Burma’s Growing Illegal Trade May Include ‘Designer Drugs’ to China

By William Boot 13 February 2014

Illegal trade across Burma’s borders is increasing, according to a researcher, as concerns are raised that demand in China is fueling the trade in so-called designer drugs.

As well as drugs, studies say the mushrooming illicit trade flowing over the country’s frontiers involves food, consumer goods, rare timber and wildlife, drugs, weapons and people.

But the drugs trade is the most lucrative, and it is growing despite assurances by the Naypyidaw government that it was taking action to curb it.

“Drugs are very much likely to be Burma’s most important illegal cross-border trade in value, especially of course when prices and production are high,” the author of An Atlas of Trafficking in Southeast Asia, Pierre-Arnaud Chouvy, told The Irrawaddy this week.

Illicit trade is expanding on Burma’s borders with Thailand, China and India, said Chouvy of the French government-funded National Center for Scientific Research.

In his 2013 book, Chouvy says: “The most active illegal border trade between Burma and Thailand occurred and still occurs at three points: Mae Sai, Mae Sot and Ranong. Goods traded illegally across the Thai-Burmese border were and are still extremely diverse.

“The dominant imports of Thailand from Burma have been wood and wood articles, especially teak, and gems.”

In an emailed comment to The Irrawaddy he declined to put a figure on Burma’s illegal border business, saying it “would not be serious due to a lack of reliable data”.

However, last October, Burma’s Ministry of Commerce estimated in a report based on seized tax-avoiding consumer goods and drugs that smuggling across the border with Thailand was worth over US$200 million just over a three-month period from July.

Burma’s borders with China have long been porous for two-way trade and valuable timber such as teak and sandalwood continues to move northwards, with little sign that it will stop when a national ban on raw timber exports is due to begin in March.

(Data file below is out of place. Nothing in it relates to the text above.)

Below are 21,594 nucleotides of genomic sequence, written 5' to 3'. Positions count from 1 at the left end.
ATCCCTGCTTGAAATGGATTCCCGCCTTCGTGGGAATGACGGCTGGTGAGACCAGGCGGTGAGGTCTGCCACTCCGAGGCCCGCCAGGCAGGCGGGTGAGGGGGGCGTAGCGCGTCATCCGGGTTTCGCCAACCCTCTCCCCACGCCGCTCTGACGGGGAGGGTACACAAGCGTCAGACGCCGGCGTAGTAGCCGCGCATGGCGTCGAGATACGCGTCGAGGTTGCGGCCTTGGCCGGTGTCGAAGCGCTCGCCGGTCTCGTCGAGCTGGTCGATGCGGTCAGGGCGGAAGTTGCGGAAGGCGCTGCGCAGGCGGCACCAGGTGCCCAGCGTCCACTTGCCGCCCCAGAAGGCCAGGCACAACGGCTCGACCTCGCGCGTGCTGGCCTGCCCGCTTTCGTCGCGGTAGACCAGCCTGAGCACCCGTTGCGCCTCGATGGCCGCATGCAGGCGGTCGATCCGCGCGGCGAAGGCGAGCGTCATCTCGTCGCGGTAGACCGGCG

Much of the illicit business skirts round the legal cross-border exchange of goods which is concentrated with China’s Yunnan Province and Thailand but includes 14 official trading points also including India and Bangladesh.

Just this month, official Naypyidaw figures recorded that Burma’s legal border trade for the April-January period last totaled $4 billion.

The biggest of the official cross-border trade place was Muse on the Chinese Yunnan frontier, said China’s news agency Xinhua. Muse accounted for $3.12 billion of the total, Xinhua said.

But the rise of a richer urban youth in China may be creating demand for a more valuable commodity from Burma—so-called designer recreational drugs.

“With money to burn, China’s non-stop party people are turning to drugs in unprecedented numbers, turning neighboring [Burma] into a meth lab [methamphetamine laboratory] and driving a resuscitation of the bad old days of big-time trade in the Golden Triangle’s devastating narcotic, heroin,” said a special report in January by Al Jazeera television.

“Intercepts of the methamphetamine Ice or the ingredients necessary for its manufacture are toted up in tonnages. But given [that] authorities only manage to uncover a fraction of the trade that begins in [Burma], and pours into China, a deadly dangerous drug is in overwhelming flood,” said the TV station’s reporter Stephen McDonell, who went on patrol on the Yunnan side of the border with Chinese anti-drugs police.

Chinese demand for methamphetamines is a new trend. As recently as 2012 the United Nations Office for Drugs and Crime (UNODC) identified Thailand as the main destination for methamphetamines produced in isolated mobile factories in the Burmese jungle.

The Indian authorities say there has also been a growth in illicit trade across its 1,650 kilometer-long border with Burma, which the Ministry of Home Affairs in Delhi recently described as “extremely porous.”

“The border runs along hilly and inhospitable terrain which grossly lacks basic infrastructure,” The Times of India newspaper quoted the ministry saying in a report.

“Opium as well as heroin travel from western [Burma] to India’s north eastern states of Nagaland, Manipur and Mizoram. From here the drugs travel to Kolkata via Assam and are finally shipped to the rest of the Indian subcontinent,” said Riddhi Shah of the Southeast Asia and Oceania Centre at the Institute of Defence Studies and Analyses in New Delhi in a study.

Riddhi said the value of Southeast Asia region’s cross-border trade in drugs, weapons and people alone could be counted in billions of dollars, based on UNODC figures

The report said the growth of such trans-border business indicated a failure by the Association of Southeast Asian Nations organization (Asean) to coordinate regional action and could be “blamed on domestic factors of corruption, poverty and lack of resources.”

The Naypyidaw government is the 2014 chairman of Asean but is preoccupied with managing scores of association meetings being held across Burma throughout this year, including two major summits of the 10-country association.